2/3/2022--- This week on the horse race, Jenn, Steve, and Lisa discuss their brushes with the 24- hour record-breaking blizzard that hit the northeast this past weekend. Shifting to the many races of 2022, Boston City Councilor Andrea Campbell announced her campaign for Attorney General. Lisa spoke with Campbell about how policing reform fits in to the Attorney General’s office. Meanwhile, in the race for Massachusetts governor, GOP candidate Geoff Diehl made waves as he hired Corey Lewandowski as a campaign senior advisor. Trump’s old super PAC & South Dakota Gov. Kristi Noem cut ties with Lewandowski last fall after allegations that he made unwanted sexual advances toward a Trump donor at an event. Steve shares the results of a new statewide poll stacking up Democratic primary candidates. Many voters are undecided but as of now, Maura Healey has the biggest swath of likely Democratic primary voter support of all the announced candidates. The survey asked people their support of issues such as rent control and early college. Today's guest is Tanisha Sullivan, NAACP Boston Branch President, visits The Horse Race to share why she is running for Secretary of the Commonwealth, and what she'll do to expand voting rights and increase transparency in the state government.
1/27/2022--This week brings a handful of new campaign announcements. Among them, Secretary of the Commonwealth Bill Galvin who confirmed he is seeking his eighth term in office, State Treasurer Deb Goldberg who is running for re-election, labor attorney Shannon Liss-Riordan who announced her bid for Attorney General, and Chris Doughty, a moderate Republican businessman from Wrentham and new entrant into the race for governor of Massachusetts. Jenn, Steve, and Lisa discuss Governor Baker's final State of the Commonwealth address that included plans for a slew of tax breaks. The special guest on today's show is Boston Mayor Michelle Wu. After just over two months in office, she answers questions regarding her major policies thus far, and her plans for the future.
1/20/2022--This week on The Horse Race, two big campaign announcements hit the news. First, it's the one we've been waiting on for months. Attorney General Maura Healey is running for Governor. She enters the race after much anticipation and speculation with a rate of name recognition and funding that dwarfs that of her competitors. Tanisha Sullivan, President of the Boston NAACP, announced her candidacy for Secretary of the Commonwealth. Bill Galvin, who has been in the position for almost three decades, has not yet announced whether he’ll run again. Vaccine mandates for indoor businesses went into effect throughout Boston this past weekend. Jenn and Lisa talk about the Twitter conversations circulating among people who’ve experienced gaps in enforcement — some businesses don’t check for vaccine proof, others do. Also recently implemented is the state’s vaccine passport system which Massachusetts residents can use to access digital proof of their vaccination status. Issues remain with that program as well, like incomplete information for veterans and residents who received jabs out of state. Our guest this week is State House reporter for MassLive, Alison Kuznitz. She explains the state’s decision to move away from their current test-and-stay program that allows asymptomatic students to stay in school so long as they test negative for five straight days. The plan is to replace it with a program wherein students receive at-home rapid tests on a biweekly basis.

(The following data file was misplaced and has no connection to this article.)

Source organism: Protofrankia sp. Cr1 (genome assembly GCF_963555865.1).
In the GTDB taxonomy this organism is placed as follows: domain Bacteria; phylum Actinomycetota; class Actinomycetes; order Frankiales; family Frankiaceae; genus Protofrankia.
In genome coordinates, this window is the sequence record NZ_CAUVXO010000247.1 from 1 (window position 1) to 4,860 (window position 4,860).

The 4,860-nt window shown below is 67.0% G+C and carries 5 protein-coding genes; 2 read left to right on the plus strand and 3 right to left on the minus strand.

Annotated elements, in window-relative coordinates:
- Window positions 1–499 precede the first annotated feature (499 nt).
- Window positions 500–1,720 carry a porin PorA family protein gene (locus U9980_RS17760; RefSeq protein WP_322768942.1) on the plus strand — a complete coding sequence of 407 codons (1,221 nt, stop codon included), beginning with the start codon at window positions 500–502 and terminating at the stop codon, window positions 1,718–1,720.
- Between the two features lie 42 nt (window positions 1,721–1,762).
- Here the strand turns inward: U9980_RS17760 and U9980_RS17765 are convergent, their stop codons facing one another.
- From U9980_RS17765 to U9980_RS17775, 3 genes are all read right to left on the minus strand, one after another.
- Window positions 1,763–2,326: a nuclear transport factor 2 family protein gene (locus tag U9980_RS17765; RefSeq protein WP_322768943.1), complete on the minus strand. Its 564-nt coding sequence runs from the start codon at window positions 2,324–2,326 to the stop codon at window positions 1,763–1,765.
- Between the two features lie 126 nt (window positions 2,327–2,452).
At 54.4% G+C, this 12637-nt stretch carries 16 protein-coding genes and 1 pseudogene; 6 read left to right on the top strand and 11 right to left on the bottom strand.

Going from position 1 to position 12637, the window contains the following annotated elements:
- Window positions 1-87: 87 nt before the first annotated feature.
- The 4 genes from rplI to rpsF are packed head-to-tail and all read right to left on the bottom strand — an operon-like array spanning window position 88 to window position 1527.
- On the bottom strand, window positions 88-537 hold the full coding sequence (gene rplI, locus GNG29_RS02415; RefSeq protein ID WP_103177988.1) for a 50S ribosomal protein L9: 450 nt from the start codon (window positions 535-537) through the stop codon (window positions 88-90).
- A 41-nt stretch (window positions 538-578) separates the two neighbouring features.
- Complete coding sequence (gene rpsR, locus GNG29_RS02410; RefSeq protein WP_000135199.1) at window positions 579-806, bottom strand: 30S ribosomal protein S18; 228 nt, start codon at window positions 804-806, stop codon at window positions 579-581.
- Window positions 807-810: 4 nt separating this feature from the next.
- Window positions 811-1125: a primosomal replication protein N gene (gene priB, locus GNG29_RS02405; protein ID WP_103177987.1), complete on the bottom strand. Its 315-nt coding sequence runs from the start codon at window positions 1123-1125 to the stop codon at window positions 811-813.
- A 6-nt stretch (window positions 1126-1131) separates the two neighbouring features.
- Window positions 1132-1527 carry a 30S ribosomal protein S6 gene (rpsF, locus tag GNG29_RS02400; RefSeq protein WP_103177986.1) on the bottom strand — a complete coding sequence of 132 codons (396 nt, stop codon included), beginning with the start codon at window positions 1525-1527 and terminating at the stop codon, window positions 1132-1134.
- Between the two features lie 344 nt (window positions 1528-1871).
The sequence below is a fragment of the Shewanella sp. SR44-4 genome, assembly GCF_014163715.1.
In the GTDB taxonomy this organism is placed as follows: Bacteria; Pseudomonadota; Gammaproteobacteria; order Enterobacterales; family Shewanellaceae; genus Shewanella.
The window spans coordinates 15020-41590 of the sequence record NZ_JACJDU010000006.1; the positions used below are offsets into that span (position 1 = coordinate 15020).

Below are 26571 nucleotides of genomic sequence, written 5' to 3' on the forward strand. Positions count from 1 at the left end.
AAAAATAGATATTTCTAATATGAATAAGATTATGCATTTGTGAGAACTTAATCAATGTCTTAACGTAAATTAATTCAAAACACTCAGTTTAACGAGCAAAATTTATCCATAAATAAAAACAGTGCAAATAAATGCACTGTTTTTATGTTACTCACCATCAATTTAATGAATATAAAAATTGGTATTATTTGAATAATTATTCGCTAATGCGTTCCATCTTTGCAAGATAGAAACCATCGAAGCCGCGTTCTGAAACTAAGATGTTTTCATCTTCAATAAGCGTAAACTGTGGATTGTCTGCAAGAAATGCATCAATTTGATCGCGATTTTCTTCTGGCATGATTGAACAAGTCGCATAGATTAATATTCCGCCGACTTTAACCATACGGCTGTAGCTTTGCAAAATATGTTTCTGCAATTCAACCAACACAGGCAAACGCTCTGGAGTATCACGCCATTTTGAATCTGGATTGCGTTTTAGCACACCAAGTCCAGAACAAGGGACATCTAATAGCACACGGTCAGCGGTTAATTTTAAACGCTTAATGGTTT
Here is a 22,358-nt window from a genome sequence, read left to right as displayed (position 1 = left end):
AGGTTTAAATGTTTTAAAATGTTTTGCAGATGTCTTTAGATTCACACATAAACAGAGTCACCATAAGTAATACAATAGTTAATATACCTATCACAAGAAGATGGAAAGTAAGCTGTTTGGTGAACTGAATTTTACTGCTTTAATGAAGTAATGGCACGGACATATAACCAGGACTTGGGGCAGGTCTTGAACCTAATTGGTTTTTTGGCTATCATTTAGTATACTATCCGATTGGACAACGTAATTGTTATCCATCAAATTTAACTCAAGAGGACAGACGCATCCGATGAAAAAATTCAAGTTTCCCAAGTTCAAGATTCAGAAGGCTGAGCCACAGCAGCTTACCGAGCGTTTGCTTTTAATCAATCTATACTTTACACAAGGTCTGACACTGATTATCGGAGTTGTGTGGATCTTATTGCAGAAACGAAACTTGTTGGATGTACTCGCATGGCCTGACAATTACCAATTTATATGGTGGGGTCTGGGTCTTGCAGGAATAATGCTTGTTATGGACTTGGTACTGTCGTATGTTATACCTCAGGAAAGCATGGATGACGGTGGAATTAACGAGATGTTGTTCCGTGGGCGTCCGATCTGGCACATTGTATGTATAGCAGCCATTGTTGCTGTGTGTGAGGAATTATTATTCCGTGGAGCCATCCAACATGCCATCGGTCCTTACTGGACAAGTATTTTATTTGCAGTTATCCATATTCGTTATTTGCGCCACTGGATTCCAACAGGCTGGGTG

1/13/22--Today on The Horse Race, Jenn and Lisa discuss the biggest headlines of the week so far -- the continued issues around in-person schooling during a surge in COVID-19 cases, the newest entrant in the race for Lieutenant Governor (Salem Mayor Kim Driscoll), and the Boston's self-imposed deadline to clear tents from the Mass & Cass area wherein 140-plus people currently reside. Executive Director of the Massachusetts Cultural Council Michael Bobbitt provides a glimpse into the arts and culture communities throughout Massachusetts--how are they navigating the ever-changing landscape that COVID-19 creates? As arts venues go from gearing up for reopening to welcoming back patrons to shutting down performances due to omicron infections, Bobbitt explains how arts consumption is changing, and people's expectations for art is evolving. Finally, new data out today from The MassINC Polling Group finds Massachusetts voters are amenable to shifting the cost of public transportation away from riders and toward high-income taxpayers. Friend of the pod and MPG Research Director Rich Parr explains the majority support for what's known as the "millionaire's tax" bodes well for its performance on the November ballot. The poll also asked about registered voters perceptions on transportation's climate preparedness, low-income fare discounts, fare-free modes of transportation, and what kind of condition they find the state's transportation system. This episode of The Horse Race is sponsored by Benchmark Strategies. Benchmark is setting a new standard as Boston's fastest-growing public affairs consulting firm. To know more, connect with Benchmark on Twitter @BenchmarkBoston.” Full transcript here: